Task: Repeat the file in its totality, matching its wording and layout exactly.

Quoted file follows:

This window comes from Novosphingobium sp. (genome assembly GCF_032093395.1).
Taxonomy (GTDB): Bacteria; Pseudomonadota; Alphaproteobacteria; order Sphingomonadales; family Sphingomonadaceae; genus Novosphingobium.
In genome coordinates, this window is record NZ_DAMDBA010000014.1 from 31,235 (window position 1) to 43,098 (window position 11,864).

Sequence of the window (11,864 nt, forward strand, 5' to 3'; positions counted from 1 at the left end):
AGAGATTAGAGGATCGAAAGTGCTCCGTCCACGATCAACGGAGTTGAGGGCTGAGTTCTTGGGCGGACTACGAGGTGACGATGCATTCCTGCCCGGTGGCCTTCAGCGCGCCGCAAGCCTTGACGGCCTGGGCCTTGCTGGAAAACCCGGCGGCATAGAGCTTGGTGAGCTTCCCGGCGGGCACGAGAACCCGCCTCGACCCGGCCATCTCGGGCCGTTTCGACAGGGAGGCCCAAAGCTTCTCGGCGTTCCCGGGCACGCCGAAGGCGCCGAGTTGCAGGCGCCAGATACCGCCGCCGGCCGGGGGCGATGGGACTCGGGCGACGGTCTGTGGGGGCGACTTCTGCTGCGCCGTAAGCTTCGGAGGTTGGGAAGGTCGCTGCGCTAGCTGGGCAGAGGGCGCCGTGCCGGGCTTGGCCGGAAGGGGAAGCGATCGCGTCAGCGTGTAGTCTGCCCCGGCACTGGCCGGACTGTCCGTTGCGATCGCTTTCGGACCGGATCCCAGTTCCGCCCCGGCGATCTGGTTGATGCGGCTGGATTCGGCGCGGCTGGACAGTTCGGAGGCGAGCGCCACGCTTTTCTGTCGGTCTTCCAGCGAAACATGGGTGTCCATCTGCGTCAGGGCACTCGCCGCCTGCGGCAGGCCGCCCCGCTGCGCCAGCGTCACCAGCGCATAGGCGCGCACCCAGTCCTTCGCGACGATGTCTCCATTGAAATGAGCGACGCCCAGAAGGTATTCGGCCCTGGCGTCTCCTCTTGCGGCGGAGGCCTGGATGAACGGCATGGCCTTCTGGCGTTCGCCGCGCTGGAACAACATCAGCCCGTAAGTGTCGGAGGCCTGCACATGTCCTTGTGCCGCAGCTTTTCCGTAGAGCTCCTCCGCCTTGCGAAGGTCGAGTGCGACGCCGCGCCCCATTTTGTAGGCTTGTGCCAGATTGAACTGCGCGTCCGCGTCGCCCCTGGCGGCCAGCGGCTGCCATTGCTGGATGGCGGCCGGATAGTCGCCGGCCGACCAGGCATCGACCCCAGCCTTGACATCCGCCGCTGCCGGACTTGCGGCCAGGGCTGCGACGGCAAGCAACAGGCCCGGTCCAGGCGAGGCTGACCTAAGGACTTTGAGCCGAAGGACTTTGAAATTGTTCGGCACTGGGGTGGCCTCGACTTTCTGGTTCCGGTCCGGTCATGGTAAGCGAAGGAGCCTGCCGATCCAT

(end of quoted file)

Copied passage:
This window comes from Novosphingobium sp. (genome assembly GCF_032093395.1).
Taxonomy (GTDB): Bacteria; Pseudomonadota; Alphaproteobacteria; order Sphingomonadales; family Sphingomonadaceae; genus Novosphingobium.
In genome coordinates, this window is record NZ_DAMDBA010000014.1 from 31,235 (window position 1) to 43,098 (window position 11,864).

Sequence of the window (11,864 nt, forward strand, 5' to 3'; positions counted from 1 at the left end):
AGAGATTAGAGGATCGAAAGTGCTCCGTCCACGATCAACGGAGTTGAGGGCTGAGTTCTTGGGCGGACTACGAGGTGACGATGCATTCCTGCCCGGTGGCCTTCAGCGCGCCGCAAGCCTTGACGGCCTGGGCCTTGCTGGAAAACCCGGCGGCATAGAGCTTGGTGAGCTTCCCGGCGGGCACGAGAACCCGCCTCGACCCGGCCATCTCGGGCCGTTTCGACAGGGAGGCCCAAAGCTTCTCGGCGTTCCCGGGCACGCCGAAGGCGCCGAGTTGCAGGCGCCAGATACCGCCGCCGGCCGGGGGCGATGGGACTCGGGCGACGGTCTGTGGGGGCGACTTCTGCTGCGCCGTAAGCTTCGGAGGTTGGGAAGGTCGCTGCGCTAGCTGGGCAGAGGGCGCCGTGCCGGGCTTGGCCGGAAGGGGAAGCGATCGCGTCAGCGTGTAGTCTGCCCCGGCACTGGCCGGACTGTCCGTTGCGATCGCTTTCGGACCGGATCCCAGTTCCGCCCCGGCGATCTGGTTGATGCGGCTGGATTCGGCGCGGCTGGACAGTTCGGAGGCGAGCGCCACGCTTTTCTGTCGGTCTTCCAGCGAAACATGGGTGTCCATCTGCGTCAGGGCACTCGCCGCCTGCGGCAGGCCGCCCCGCTGCGCCAGCGTCACCAGCGCATAGGCGCGCACCCAGTCCTTCGCGACGATGTCTCCATTGAAATGAGCGACGCCCAGAAGGTATTCGGCCCTGGCGTCTCCTCTTGCGGCGGAGGCCTGGATGAACGGCATGGCCTTCTGGCGTTCGCCGCGCTGGAACAACATCAGCCCGTAAGTGTCGGAGGCCTGCACATGTCCTTGTGCCGCAGCTTTTCCGTAGAGCTCCTCCGCCTTGCGAAGGTCGAGTGCGACGCCGCGCCCCATTTTGTAGGCTTGTGCCAGATTGAACTGCGCGTCCGCGTCGCCCCTGGCGGCCAGCGGCTGCCATTGCTGGATGGCGGCCGGATAGTCGCCGGCCGACCAGGCATCGACCCCAGCCTTGACATCCGCCGCTGCCGGACTTGCGGCCAGGGCTGCGACGGCAAGCAACAGGCCCGGTCCAGGCGAGGCTGACCTAAGGACTTTGAGCCGAAGGACTTTGAAATTGTTCGGCACTGGGGTGGCCTCGACTTTCTGGTTCCGGTCCGGTCATGGTAAGCGAAGGAGCCTGCCGATCCAT